TLS Training London – day 1

Written on 6 September 2018, 08:55pm

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Some notes after the first day of the TLS training session with Scott Helme

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  • the core protocols powering the Internet were not designed with security in mind
  • you pwn the cookie, you pwn the user
  • the server should not encrypt the cookie contents because there is nothing to hide to the browser
  • the submarine cable map is amazing, but the landing sites are possible points of failure when it comes to your privacy
  • we’ve reached the HTTPS tipping point – meaning that more than 50% of the Internet traffic is encrypted, but 90% of the sites are still on plain, old HTTP
  • the goal of encryption: to encrypt the data for just as long as it’s needed
  • when checking into a hotel, we would rather not have running  water than not having wi-fi 🙂
  • SSL was initially the Netscape’s baby, but it was renamed to TLS under the pressure of Microsoft
  • TLS 1.3 was officially adopted as a standard, and it comes with major performance improvements as well as mandatory forward secrecy. But it will take a couple of years until it will be implemented at large scale by the hardware manufacturers 
  • TLS 1.3 should have been really named TLS 2.0 if it was not for some poorly coded, but widely used hardware
  • it becomes more and more clear the significant impact of the Snowden revelations on how people look at their privacy and web security (example: Lavabit and forward secrecy)
  • the recommended lifespan of a certificate is about 12 months
  • common domain validation methods: email challenge, DNS text record or a random HTTP path
  • client clock skew: you can change your device time to cheat on Candy Crush, but this can lead to invalid HTTPS certificates for your device only
  • if you are a big organisation, you better have a backup CA (or at least one that is ready to issue a new certificate in a matter of minutes, not days)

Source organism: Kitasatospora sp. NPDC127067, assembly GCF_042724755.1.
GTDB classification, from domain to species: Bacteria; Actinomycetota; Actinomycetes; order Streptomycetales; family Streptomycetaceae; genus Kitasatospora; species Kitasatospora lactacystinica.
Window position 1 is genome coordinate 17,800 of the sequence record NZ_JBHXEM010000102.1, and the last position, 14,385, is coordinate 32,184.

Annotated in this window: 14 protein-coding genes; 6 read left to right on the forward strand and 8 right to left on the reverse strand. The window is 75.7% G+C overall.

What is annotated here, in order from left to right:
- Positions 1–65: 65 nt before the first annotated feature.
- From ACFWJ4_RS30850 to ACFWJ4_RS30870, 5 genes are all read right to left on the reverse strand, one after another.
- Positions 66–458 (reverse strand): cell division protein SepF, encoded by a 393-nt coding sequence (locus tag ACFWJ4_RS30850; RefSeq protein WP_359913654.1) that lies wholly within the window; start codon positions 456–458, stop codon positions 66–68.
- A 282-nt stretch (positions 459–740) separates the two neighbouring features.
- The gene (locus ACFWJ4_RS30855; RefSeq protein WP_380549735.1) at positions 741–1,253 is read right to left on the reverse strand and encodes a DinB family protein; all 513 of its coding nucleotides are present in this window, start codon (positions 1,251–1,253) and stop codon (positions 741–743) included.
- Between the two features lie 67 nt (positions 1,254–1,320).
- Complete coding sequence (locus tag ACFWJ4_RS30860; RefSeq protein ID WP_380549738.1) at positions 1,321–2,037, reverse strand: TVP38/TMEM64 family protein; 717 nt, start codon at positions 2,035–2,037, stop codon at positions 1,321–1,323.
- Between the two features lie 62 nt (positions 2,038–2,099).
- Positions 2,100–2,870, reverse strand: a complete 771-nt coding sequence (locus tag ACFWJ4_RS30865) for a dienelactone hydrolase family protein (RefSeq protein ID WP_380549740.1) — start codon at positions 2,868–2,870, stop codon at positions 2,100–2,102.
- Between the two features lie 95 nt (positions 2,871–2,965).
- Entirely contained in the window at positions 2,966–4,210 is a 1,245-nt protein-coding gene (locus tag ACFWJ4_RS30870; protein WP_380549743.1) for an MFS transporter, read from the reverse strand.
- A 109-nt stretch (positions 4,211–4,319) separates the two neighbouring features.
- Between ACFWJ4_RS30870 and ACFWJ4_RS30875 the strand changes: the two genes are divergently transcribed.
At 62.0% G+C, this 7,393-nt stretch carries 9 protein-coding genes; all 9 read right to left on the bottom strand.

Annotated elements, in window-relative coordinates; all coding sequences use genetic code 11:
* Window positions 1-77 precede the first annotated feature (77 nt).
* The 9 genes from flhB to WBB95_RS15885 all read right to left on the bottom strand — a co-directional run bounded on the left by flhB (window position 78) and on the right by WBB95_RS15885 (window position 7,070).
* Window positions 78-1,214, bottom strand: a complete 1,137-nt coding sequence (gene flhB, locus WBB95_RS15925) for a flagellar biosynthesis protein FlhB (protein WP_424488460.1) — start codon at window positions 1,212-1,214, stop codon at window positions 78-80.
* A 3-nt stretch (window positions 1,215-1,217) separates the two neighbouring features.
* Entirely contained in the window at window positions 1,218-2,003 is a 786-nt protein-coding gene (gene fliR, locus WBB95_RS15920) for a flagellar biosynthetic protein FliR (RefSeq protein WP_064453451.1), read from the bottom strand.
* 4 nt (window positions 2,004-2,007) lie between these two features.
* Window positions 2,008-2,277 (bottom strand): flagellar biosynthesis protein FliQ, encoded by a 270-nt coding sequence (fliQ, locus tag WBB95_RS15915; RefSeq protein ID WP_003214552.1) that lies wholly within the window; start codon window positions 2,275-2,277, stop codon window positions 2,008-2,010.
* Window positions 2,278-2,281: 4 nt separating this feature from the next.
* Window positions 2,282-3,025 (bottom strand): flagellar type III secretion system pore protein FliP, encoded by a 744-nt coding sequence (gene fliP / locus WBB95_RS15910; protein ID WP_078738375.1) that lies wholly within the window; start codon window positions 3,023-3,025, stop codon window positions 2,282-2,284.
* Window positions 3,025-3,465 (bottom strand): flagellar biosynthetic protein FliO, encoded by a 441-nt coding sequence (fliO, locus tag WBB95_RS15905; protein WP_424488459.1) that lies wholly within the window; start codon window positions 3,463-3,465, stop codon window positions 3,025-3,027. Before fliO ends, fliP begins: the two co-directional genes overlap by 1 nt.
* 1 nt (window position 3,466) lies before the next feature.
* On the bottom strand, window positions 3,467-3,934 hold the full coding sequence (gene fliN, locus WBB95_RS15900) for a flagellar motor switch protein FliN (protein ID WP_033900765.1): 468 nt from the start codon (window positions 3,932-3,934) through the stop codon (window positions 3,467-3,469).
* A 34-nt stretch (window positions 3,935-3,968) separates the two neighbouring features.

• cipher suite format: TLS_KX_AUTH_CIPHER_HASH. 
    • Key Exchange (KX): just use ECDHE, or if not supported, DHE. But never use RSA because of the lack of forward secrecy
    • Authentication: RSA is still good enough
    • Symmetric key encryption (used because it’s faster than asymmetric): AES 128 is good enough; AES 256 better but slower
  • sometimes, good security practices are followed not because of the security advantages, but because of the performance improvements: ChaCha20
  • don’t create a system that relies on the human factor for security (ex. don’t ask the regular user to type https:// in his browser) 
  • good: HTTPS, better: HTTPS + HSTS, best: HTTPS + HSTS + preload. But having all the browsers load a static list of websites is not a scalable solution
  • BTW – seeing my own domain in the source code of all the modern browsers used by billions of people is cool: transport_security_state_static.json (warning – 6Mb file!) 
  • HSTS is a one-way street: you can’t easily go back from HTTPS to HTTP
  • people are terrified about changing the cookies standards / specifications
  • it looks like the attackers can overwrite your cookies even when using secure cookies over HTTPS. Cookie prefixes are a dirty, but effective solution: you just need to add __Secure- to your cookie name:
Set-Cookie: __Secure-ID=123; Secure; Domain=example.com


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